750 fans showed up at a Charlotte Bobcats draft party last night and were each shocked…that 749 other fans showed up at a Charlotte Bobcats draft party. No, that’s not why they were shocked—I tease. They were shocked that the Bobcats selected Cody Zeller with the fourth pick in the draft, of course. Once again, the Bobcats zigged when you thought they would zag, yinned when you thought they would yang, Aced when you thought they would’ve Based.
This feeling is understandable. Although Cody is considered the most talented of the Zeller brothers, it’s a little like calling Peter the most talented of the Brady brothers. Zeller hovered in the 7-to-12 range in most mock drafts, and was picked apart for his weak upper body, nondescript defense and rebounding, and for a slight regression from his freshman to his sophomore year. ESPN’s Chad Ford seems to have taken the move personally, using phrases like, “For the Bobcats sake, I hope Zeller proves me wrong,” as if Charlotte had just given him an invitation to a wedding at the Twins.
I’ll just say right up front that my knowledge of college basketball consists mostly of what I saw in the movie Blue Chips, so if you feel like hanging yourself with a necktie over this selection, I won’t try to stop you. But maybe I can convince you to at least use one of those gag bowties that lights up or spins around. First of all, Kevin Pelton of Basketball Prospectus gave Zeller the 4th overall rookie ranking in terms of WARP. I don’t know about you, but absent any of my own knowledge, I am always comforted by proprietary stats that I can’t understand. Pelton then followed this up a few days later with a comparison chart, in which Zeller’s most favorable comp was LaMarcus Aldridge—I could live with that! Perhaps even more comforting was that the other closest semblances were Al Horford, Cedric Simmons, and Josh McRoberts. That lineup’s not exactly forcing me to take a cold shower, but considering a guy like Noel compared most closely with Derrick Favors, Chris Bosh, Greg Oden, and Brandon Wright, and I feel a heck of a lot safer right now.
True, Zeller looks weak. He can’t block shots, only getting 1.7/40 minutes last year, and I’m guessing many of them were just accidentally off his nose, which is roughly the size of a John Holmes erection. Also, DraftExpress’s scouting report points out his “43% shooting in the post” and his “limited jump shooting prowess” in college, which leaves me wondering how in the hell he did score. The answer, apparently, is in transition. Every single scouting report I’ve read on him marvels at his speed and his ability to “run the floor,” which he apparently does like a fleeing lab rat. Whether the Bobcats can capitalize on that is unclear, because they only had the 17th-fastest pace last year.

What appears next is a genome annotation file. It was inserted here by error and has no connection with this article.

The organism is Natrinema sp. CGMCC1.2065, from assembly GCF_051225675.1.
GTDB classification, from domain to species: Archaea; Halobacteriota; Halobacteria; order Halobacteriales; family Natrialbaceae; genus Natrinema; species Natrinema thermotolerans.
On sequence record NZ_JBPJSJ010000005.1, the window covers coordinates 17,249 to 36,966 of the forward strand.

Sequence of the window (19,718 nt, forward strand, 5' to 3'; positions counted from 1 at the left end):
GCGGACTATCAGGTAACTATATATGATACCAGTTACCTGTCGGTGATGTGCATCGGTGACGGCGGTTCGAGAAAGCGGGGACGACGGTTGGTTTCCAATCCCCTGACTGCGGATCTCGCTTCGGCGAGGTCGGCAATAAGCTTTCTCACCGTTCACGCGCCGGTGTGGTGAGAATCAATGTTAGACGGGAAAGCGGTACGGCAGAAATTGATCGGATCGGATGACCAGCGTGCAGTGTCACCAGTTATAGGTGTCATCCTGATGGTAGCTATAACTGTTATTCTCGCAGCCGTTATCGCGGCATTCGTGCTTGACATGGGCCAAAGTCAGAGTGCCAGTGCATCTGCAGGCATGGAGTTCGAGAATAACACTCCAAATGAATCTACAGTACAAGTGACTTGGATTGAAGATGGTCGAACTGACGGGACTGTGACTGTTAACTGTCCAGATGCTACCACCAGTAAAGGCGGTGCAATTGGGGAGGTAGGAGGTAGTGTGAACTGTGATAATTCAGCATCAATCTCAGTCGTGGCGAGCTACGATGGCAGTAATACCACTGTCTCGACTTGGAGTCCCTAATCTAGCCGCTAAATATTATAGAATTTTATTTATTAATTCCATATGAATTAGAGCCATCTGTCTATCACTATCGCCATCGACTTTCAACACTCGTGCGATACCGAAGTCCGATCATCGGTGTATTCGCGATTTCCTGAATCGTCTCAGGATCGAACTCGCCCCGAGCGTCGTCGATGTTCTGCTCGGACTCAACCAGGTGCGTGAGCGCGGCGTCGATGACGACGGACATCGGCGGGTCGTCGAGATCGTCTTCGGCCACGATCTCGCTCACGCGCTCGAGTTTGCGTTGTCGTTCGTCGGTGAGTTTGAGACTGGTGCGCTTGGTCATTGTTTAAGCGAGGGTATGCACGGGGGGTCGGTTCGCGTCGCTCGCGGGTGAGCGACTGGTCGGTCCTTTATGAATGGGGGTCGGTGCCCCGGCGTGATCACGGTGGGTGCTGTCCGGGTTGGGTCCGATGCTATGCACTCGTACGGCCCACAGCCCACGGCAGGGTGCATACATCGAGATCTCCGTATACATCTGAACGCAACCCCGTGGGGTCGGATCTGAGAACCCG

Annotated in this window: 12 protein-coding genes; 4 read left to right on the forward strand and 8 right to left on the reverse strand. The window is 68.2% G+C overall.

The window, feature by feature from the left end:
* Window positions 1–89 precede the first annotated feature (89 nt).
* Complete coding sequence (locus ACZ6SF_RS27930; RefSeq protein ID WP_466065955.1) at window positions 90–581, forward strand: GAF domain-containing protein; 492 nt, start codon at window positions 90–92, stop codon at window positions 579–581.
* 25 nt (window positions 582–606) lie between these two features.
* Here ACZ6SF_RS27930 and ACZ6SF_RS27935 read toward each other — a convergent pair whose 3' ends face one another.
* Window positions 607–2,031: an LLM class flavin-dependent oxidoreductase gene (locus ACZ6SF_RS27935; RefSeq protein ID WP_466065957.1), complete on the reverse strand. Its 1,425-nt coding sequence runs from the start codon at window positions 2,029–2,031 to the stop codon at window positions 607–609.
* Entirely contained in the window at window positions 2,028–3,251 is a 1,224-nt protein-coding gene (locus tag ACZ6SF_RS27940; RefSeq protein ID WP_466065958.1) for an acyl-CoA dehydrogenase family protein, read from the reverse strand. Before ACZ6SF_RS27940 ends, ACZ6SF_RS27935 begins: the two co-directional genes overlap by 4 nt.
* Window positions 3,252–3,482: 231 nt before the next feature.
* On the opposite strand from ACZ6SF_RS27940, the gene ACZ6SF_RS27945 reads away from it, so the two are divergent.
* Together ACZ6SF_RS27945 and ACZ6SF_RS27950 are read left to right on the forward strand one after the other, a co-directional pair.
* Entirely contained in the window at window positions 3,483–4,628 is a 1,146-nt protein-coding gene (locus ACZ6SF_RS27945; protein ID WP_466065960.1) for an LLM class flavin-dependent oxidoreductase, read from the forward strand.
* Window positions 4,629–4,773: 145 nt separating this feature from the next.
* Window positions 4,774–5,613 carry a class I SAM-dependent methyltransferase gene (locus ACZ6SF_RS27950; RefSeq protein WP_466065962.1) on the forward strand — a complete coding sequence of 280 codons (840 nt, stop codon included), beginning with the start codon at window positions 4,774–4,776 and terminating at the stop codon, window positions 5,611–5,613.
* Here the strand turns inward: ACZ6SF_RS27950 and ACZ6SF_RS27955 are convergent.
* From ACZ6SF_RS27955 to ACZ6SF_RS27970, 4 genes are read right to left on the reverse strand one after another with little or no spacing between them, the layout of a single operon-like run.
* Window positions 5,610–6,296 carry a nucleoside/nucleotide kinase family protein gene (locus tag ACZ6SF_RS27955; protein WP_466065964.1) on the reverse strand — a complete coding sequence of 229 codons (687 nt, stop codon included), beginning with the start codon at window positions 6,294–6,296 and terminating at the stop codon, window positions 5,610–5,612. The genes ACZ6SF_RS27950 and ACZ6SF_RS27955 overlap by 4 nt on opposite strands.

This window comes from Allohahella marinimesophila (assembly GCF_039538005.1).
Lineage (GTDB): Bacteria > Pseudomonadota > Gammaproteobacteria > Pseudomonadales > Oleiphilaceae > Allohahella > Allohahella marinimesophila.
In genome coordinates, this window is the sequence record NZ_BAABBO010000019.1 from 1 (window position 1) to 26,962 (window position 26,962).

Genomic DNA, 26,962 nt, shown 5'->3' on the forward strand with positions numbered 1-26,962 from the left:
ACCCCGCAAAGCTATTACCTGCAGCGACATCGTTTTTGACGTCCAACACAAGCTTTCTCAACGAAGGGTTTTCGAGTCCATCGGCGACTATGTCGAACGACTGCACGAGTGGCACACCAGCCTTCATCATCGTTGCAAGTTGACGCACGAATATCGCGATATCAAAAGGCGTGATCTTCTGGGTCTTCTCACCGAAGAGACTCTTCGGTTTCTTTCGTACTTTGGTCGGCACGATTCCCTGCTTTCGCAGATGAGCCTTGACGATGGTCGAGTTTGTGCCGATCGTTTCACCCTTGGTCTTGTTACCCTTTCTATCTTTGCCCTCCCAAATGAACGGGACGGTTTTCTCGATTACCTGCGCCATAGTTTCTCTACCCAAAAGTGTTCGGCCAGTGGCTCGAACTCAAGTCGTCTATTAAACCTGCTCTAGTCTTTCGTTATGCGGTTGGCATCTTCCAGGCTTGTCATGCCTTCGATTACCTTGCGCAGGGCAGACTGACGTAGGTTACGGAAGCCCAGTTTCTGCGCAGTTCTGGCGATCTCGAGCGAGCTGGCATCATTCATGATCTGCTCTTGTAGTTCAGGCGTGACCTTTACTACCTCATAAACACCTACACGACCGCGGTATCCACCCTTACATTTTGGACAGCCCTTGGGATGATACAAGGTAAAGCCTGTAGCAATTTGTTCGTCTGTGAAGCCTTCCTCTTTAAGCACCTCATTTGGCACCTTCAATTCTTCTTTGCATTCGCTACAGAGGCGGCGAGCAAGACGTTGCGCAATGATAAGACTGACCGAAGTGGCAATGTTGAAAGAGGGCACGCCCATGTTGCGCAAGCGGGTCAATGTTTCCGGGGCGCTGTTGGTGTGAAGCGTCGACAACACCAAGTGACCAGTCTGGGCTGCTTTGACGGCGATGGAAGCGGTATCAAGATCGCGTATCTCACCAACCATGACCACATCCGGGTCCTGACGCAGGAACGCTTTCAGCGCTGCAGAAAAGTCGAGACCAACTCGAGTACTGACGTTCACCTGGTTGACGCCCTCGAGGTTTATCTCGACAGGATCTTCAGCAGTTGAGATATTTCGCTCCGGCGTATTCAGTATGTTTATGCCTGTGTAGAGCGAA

But what is clear is his health report, which is not the case with either Noel or Alex Len. And that’s something even the most fervent Zeller bashers can’t deny. Face it, had either Len or Noel been selected by Charlotte, we all would have spent the next ten years praying that their knees didn’t suddenly explode. And if you’re going to criticize Zeller’s lack of upper body strength, then you can’t use Noel as a counterpoint. Noel is so skinny that he’d lose an arm wrestling match to Woody Allen. And both Noel and Len are even more limited offensively than Zeller. The thought of Noel in particular sharing the offensive frontcourt with Bismack Biyombo while Kemba Walker and Michael Kidd-Gilchrist play 2-on-5 practically gives me a concussion just by typing out this sentence.
No matter what, Zeller’s arrival probably spells the end of the road for either Byron Mullens or Josh McRoberts. For one thing, McRoberts and Mullens are free agents. For another, I think the Bobcats still need to find a true center. And finally, having all three on the same team might actually open up a rift in the tall, non-defending white guy space-time continuum. Nevertheless, I’m excited to watch Zeller run the floor in Vegas (I hear he’s good at that), hopefully in a way that compares favorably to LaMarcus Aldridge.
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